Bessemer Super Highway

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This article is about the highway, for the hip hop album, see 2Lue.

Bessemer Super Highway (or Bessemer Superhighway, originally the Birmingham-Bessemer Boulevard) is the section of U. S. Highway 11 connecting the cities of Bessemer and Birmingham. Between Border Street and Western Hills Mall, it is called Bessemer Road.

The divided four-lane highway, the first in the state, replaced a circuitous route through West End, Powderly and Lipscomb which was slowed by numerous railroad grade crossings. It was designed in the 1930s by Alabama State Highway Department engineers who used the German Autobahn system as a model. The chosen route followed a nearly straight line from 3rd Avenue West in Fairview, past the Alabama State Fairgrounds at Five Points West to 19th Street North in the heart of downtown Bessemer. It continues through Bessemer as 9th Avenue North.

As the project proceeded, many of the rail lines along the route were elevated on steel and concrete trestles to bridge over the highway. The new highway itself was raised onto a long viaduct, later named the Mary Bryant Bridge, as it crossed over rail yards on the way into Bessemer.

Due to the shortage of funds prevailing during the Great Depression, the State set aside plans to build large interchanges that would allow for limited freeway access. Had it been built according to the initial designs, the Bessemer Super Highway would have been distinguished, ahead of the Merritt Parkway in Connecticut and the Pennsylvania Turnpike, as the first freeway in the United States.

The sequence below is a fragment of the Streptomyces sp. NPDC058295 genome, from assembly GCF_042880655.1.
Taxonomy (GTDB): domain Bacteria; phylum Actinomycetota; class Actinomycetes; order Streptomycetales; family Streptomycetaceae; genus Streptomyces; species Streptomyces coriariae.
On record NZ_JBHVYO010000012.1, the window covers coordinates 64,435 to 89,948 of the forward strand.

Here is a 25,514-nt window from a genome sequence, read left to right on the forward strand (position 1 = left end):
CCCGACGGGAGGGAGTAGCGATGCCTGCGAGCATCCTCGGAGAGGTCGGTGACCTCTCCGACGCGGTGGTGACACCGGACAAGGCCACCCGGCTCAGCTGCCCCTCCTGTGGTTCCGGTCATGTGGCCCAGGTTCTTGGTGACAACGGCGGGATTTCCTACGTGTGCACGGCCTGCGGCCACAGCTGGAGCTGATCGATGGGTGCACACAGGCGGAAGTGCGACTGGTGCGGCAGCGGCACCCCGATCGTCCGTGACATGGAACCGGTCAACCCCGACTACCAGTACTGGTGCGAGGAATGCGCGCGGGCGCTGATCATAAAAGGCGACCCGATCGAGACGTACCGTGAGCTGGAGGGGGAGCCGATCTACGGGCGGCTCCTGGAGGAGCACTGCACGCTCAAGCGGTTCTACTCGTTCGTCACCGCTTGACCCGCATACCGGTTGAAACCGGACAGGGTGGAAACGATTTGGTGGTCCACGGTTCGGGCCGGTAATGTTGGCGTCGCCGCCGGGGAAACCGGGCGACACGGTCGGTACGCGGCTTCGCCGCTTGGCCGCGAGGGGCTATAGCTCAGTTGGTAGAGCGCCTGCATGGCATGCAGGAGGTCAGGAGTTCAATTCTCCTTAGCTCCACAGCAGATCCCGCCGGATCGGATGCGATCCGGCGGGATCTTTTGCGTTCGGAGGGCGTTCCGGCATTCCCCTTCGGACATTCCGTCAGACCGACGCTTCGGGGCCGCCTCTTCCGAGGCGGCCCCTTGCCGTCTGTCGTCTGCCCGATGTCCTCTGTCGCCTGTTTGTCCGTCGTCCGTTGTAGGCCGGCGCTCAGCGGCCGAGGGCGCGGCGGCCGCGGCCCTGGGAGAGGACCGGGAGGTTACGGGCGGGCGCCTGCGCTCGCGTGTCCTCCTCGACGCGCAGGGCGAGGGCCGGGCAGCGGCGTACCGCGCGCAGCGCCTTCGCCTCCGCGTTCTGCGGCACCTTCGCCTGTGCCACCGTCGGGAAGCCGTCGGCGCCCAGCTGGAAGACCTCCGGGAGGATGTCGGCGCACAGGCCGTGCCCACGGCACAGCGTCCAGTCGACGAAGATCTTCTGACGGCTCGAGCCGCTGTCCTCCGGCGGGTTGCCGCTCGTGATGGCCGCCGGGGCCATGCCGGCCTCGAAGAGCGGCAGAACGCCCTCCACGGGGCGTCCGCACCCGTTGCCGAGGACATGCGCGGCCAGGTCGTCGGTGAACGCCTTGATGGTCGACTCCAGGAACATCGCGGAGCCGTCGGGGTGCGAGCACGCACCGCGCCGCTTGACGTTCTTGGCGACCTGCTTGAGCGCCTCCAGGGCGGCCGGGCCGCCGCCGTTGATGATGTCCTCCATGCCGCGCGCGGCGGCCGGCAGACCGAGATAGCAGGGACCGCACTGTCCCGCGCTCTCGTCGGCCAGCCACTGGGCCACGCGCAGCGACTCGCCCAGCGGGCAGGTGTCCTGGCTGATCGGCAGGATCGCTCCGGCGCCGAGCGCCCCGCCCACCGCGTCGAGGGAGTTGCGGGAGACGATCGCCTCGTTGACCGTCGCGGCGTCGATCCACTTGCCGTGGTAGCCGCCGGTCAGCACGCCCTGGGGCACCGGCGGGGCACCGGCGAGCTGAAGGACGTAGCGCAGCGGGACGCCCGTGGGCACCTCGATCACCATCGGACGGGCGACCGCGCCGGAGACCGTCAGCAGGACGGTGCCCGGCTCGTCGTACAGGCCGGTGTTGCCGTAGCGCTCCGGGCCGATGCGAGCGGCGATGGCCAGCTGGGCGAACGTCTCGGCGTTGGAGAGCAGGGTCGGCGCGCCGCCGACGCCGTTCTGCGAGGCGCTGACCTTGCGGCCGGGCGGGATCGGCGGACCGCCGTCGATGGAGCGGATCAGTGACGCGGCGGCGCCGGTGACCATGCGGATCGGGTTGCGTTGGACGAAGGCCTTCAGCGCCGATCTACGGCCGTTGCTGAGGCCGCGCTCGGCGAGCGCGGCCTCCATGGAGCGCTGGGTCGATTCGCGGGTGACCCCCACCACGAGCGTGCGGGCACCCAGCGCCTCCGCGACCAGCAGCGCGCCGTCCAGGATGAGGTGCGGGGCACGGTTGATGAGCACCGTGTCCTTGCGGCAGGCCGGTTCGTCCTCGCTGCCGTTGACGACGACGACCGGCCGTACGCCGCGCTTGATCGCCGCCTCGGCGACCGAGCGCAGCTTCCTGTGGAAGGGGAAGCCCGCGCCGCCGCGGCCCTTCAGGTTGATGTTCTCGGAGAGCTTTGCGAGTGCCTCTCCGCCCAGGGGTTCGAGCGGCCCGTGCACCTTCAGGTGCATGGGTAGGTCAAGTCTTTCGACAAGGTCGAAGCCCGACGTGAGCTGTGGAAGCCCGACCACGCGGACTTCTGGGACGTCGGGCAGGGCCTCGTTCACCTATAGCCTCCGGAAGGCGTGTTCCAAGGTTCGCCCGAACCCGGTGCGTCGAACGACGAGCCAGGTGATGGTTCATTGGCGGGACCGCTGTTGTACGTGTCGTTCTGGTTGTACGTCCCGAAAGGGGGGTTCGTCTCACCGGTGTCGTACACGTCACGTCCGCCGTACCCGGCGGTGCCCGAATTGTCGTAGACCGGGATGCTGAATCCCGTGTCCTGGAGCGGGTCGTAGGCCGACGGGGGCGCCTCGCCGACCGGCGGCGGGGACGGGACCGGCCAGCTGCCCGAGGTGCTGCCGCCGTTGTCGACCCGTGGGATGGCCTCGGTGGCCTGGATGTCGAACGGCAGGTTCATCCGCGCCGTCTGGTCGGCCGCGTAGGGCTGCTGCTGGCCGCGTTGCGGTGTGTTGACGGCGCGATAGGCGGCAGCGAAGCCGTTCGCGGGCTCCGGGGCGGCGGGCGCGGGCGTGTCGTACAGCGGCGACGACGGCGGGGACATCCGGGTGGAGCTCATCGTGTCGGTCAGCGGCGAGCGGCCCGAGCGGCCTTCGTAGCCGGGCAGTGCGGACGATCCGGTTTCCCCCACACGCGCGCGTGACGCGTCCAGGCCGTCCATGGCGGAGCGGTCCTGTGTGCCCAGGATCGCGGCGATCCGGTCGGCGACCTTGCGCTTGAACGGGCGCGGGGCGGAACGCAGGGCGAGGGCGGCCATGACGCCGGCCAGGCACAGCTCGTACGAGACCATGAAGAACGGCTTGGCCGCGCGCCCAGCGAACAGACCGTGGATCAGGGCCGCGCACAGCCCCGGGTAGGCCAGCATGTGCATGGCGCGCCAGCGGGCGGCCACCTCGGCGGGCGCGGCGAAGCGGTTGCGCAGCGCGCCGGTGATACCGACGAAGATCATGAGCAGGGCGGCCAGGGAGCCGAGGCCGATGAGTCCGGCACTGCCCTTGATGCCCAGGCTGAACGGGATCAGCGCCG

In 1940 the highway department did install lighting along the entire route, thus creating what was, at the time, dubbed the longest "white way" east of the Rocky Mountains. The 227 pole lights were installed by the Birmingham Electric Company over 23 days, including Sundays. The system was turned on at a ceremony at 7:00 PM on December 30 of that year. The project, instigated by the Bessemer Junior Chamber of Commerce was hailed as "a boon to the national defense program and as a monument to progress of traffic safety engineering in Alabama."

The Super Highway, as it quickly came to be known, spurred the development of new businesses catering to the driving public in the post-World War II boom. The corridor's economic growth continued nearly unabated until the completion of I-59/20.

In 2010 the Regional Planning Commission of Greater Birmingham proposed a revitalization plan for the Super Highway anchored by improved mass transit. The transit corridor would include primary stops at Five Points West, Aaron Aronov Drive/B. Y. Williams Drive, downtown Bessemer, Academy Drive, and Eastern Valley Road. Commercial revitalization would be encouraged at those intersections.

Notable locations